Saturday, July 11, 2015

A Richmond Free Black Barber and John Brown's Raiders

Way way back I shared Lebanon, Kentucky free black barber Abraham Meaux's letter to Governor Magoffin. It was a fascinating look at his thoughts about John Brown and what he considered the trouble Brown had brought the free people of color in Kentucky.

While browsing through the 1859 issue of the Richmond, Virginia Daily Dispatch that I shared yesterday, I found the above short article. It focuses its attention on a free black barber in the state's capital city, who while shaving a patron, in this case the city's mayor, offered to go to Charlestown, where John Brown was being held in jail awaiting execution, mentioned he sought to have a "brush with the invaders." The barber allegedly offered to muster a company to go and "shear the ears from some abolitionist heads." Although not accepted, apparently the mayor appreciated Lomax's offer to defend Virginia against abolitionist threats.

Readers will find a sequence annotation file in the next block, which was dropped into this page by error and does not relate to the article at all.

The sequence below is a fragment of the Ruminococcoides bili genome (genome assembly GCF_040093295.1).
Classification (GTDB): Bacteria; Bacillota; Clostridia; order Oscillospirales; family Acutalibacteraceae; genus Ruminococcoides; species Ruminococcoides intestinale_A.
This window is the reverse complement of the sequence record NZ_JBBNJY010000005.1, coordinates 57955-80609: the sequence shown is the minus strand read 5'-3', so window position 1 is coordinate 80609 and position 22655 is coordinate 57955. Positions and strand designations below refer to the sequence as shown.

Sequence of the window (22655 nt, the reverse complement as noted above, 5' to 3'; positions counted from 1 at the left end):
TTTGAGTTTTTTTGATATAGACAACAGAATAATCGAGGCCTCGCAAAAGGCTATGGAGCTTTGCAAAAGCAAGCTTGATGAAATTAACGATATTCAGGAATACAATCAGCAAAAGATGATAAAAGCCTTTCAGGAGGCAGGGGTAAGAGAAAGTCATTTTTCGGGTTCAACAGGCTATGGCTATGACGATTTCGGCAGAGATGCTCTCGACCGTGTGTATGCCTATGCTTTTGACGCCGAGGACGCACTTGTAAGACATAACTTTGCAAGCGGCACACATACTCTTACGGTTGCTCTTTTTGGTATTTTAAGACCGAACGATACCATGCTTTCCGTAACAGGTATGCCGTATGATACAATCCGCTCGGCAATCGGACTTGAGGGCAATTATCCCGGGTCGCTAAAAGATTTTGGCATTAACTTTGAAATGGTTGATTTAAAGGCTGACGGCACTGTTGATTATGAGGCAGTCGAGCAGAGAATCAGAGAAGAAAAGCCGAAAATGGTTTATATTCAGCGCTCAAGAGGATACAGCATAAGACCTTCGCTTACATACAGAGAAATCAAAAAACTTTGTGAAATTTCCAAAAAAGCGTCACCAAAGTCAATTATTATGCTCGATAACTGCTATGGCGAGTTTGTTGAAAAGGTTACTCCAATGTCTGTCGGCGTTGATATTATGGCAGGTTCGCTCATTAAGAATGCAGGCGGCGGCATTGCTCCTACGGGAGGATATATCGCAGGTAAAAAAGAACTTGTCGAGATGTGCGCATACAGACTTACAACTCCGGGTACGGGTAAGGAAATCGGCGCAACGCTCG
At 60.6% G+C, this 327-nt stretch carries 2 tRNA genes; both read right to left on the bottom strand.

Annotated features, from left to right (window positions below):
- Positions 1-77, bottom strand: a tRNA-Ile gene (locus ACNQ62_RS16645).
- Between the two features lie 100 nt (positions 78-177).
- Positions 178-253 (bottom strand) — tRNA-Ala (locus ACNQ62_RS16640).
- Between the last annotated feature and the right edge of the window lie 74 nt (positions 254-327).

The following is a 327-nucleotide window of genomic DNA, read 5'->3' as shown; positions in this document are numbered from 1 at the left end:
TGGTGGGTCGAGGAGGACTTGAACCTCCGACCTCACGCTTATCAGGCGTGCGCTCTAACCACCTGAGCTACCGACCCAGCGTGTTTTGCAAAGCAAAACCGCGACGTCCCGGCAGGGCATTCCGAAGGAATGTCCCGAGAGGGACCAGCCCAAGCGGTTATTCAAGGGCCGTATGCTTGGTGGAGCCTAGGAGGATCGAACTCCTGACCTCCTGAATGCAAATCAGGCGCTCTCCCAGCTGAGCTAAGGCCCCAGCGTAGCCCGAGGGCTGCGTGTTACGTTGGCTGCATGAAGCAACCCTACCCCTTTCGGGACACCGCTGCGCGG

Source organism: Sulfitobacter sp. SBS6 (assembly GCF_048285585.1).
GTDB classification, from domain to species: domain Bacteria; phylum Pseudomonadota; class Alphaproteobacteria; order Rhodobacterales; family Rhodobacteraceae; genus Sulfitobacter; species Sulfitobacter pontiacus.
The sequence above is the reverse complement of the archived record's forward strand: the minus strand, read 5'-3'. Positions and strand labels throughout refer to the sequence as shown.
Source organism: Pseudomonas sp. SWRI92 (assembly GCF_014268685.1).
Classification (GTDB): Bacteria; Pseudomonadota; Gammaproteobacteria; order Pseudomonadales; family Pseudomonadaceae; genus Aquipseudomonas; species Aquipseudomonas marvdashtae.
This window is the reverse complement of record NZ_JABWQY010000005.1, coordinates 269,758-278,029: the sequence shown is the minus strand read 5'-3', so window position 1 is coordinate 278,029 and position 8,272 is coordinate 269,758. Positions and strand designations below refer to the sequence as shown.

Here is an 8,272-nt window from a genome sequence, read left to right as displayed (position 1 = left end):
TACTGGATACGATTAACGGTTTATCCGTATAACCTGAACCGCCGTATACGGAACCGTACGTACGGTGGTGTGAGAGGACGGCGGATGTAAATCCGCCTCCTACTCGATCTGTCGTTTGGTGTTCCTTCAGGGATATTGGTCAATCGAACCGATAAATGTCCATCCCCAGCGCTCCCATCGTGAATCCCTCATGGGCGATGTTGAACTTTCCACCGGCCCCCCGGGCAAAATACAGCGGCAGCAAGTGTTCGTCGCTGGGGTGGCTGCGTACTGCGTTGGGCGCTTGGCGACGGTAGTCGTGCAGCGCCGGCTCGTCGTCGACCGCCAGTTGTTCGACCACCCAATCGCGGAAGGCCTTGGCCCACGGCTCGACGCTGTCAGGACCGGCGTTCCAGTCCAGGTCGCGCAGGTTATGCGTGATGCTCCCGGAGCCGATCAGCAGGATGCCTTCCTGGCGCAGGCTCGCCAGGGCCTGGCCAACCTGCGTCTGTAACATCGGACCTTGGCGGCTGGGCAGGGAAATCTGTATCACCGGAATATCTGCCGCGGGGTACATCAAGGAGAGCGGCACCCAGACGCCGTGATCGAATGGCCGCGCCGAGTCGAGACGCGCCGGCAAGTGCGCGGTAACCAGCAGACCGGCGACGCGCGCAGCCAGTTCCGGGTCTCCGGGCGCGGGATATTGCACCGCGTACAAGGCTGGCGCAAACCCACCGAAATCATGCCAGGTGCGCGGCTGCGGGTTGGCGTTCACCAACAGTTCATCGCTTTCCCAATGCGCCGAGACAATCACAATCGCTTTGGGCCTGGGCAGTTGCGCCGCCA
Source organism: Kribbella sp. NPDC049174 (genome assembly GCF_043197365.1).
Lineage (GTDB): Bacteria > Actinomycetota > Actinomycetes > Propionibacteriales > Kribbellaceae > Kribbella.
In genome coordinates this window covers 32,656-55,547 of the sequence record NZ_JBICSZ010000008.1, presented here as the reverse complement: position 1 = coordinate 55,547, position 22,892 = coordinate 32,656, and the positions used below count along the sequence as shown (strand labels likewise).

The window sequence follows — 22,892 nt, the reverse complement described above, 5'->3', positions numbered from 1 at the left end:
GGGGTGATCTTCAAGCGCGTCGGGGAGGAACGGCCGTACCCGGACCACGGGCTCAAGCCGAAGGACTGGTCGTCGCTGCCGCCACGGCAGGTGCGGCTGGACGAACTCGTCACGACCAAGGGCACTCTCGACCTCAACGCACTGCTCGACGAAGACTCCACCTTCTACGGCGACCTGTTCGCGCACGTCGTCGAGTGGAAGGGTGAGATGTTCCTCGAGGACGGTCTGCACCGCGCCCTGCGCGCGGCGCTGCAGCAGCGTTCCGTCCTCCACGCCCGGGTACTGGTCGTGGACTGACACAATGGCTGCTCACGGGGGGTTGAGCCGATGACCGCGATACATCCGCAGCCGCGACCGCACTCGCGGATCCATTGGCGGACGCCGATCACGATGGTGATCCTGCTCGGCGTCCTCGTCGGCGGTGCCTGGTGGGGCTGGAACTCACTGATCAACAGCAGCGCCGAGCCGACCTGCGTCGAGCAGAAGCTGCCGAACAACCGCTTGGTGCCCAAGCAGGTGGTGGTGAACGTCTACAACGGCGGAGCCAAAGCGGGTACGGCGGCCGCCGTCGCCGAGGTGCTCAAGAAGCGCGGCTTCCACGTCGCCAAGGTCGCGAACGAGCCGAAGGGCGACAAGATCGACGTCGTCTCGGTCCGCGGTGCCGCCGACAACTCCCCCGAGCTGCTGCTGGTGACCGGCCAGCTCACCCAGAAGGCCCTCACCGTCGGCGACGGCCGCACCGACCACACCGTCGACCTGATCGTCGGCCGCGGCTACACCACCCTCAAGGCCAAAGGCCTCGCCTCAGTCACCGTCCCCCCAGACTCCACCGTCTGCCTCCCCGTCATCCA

Was Smith just boasting for his notable white patron? It appears from the information in the article that Smith had long been a respected barber in the community, as it mentions that he had apparently shaved Lafayette when he visited Richmond in 1824. Perhaps Smith had adopted the politics of his white patrons as it appears Meaux had done in Kentucky. After all, deferring and agreeing with one's benefactors was good for business, but making waves was a sure way to lose customers and find one's self in hot water.


  1. Thanks for posting this! Interesting, and it adds another piece to the puzzle of the life of the abolitionist George DeBaptiste (on whom I'm about teach a class!) a one-time apprentice of Lomax Smith.

  2. Seth,
    I would be interested in learning more about Geo. DeBaptiste's apprenticeship to Lomax Smith if you could point me in a direction or have some sources I could check out.